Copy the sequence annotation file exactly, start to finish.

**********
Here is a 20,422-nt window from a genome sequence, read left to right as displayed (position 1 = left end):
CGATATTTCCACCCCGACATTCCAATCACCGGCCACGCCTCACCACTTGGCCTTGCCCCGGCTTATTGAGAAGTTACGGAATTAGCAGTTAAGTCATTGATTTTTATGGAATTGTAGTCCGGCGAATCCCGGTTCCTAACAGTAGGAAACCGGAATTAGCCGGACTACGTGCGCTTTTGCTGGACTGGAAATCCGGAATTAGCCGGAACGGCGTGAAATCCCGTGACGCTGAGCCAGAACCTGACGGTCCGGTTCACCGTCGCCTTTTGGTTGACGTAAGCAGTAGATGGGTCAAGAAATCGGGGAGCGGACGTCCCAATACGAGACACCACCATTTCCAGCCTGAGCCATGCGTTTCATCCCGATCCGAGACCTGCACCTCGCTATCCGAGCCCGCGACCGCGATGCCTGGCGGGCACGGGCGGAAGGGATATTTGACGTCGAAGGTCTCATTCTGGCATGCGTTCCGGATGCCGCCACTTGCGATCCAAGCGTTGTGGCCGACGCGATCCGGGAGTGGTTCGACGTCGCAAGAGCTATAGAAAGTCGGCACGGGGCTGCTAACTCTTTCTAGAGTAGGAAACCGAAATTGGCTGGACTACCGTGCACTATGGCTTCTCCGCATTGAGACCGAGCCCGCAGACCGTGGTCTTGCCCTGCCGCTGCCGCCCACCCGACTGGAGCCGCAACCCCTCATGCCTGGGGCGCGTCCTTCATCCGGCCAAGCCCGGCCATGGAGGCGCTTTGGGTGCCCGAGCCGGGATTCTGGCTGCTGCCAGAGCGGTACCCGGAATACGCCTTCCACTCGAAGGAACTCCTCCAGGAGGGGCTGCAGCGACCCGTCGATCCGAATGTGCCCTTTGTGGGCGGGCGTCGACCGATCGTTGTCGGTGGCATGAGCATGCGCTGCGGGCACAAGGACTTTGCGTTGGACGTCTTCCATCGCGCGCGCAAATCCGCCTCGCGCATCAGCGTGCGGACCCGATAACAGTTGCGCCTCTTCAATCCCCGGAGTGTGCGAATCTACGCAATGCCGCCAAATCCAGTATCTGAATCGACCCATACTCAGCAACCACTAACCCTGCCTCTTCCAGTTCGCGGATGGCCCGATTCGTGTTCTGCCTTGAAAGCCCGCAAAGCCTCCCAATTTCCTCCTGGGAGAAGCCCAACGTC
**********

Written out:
Here is a 20,422-nt window from a genome sequence, read left to right as displayed (position 1 = left end):
CGATATTTCCACCCCGACATTCCAATCACCGGCCACGCCTCACCACTTGGCCTTGCCCCGGCTTATTGAGAAGTTACGGAATTAGCAGTTAAGTCATTGATTTTTATGGAATTGTAGTCCGGCGAATCCCGGTTCCTAACAGTAGGAAACCGGAATTAGCCGGACTACGTGCGCTTTTGCTGGACTGGAAATCCGGAATTAGCCGGAACGGCGTGAAATCCCGTGACGCTGAGCCAGAACCTGACGGTCCGGTTCACCGTCGCCTTTTGGTTGACGTAAGCAGTAGATGGGTCAAGAAATCGGGGAGCGGACGTCCCAATACGAGACACCACCATTTCCAGCCTGAGCCATGCGTTTCATCCCGATCCGAGACCTGCACCTCGCTATCCGAGCCCGCGACCGCGATGCCTGGCGGGCACGGGCGGAAGGGATATTTGACGTCGAAGGTCTCATTCTGGCATGCGTTCCGGATGCCGCCACTTGCGATCCAAGCGTTGTGGCCGACGCGATCCGGGAGTGGTTCGACGTCGCAAGAGCTATAGAAAGTCGGCACGGGGCTGCTAACTCTTTCTAGAGTAGGAAACCGAAATTGGCTGGACTACCGTGCACTATGGCTTCTCCGCATTGAGACCGAGCCCGCAGACCGTGGTCTTGCCCTGCCGCTGCCGCCCACCCGACTGGAGCCGCAACCCCTCATGCCTGGGGCGCGTCCTTCATCCGGCCAAGCCCGGCCATGGAGGCGCTTTGGGTGCCCGAGCCGGGATTCTGGCTGCTGCCAGAGCGGTACCCGGAATACGCCTTCCACTCGAAGGAACTCCTCCAGGAGGGGCTGCAGCGACCCGTCGATCCGAATGTGCCCTTTGTGGGCGGGCGTCGACCGATCGTTGTCGGTGGCATGAGCATGCGCTGCGGGCACAAGGACTTTGCGTTGGACGTCTTCCATCGCGCGCGCAAATCCGCCTCGCGCATCAGCGTGCGGACCCGATAACAGTTGCGCCTCTTCAATCCCCGGAGTGTGCGAATCTACGCAATGCCGCCAAATCCAGTATCTGAATCGACCCATACTCAGCAACCACTAACCCTGCCTCTTCCAGTTCGCGGATGGCCCGATTCGTGTTCTGCCTTGAAAGCCCGCAAAGCCTCCCAATTTCCTCCTGGGAGAAGCCCAACGTC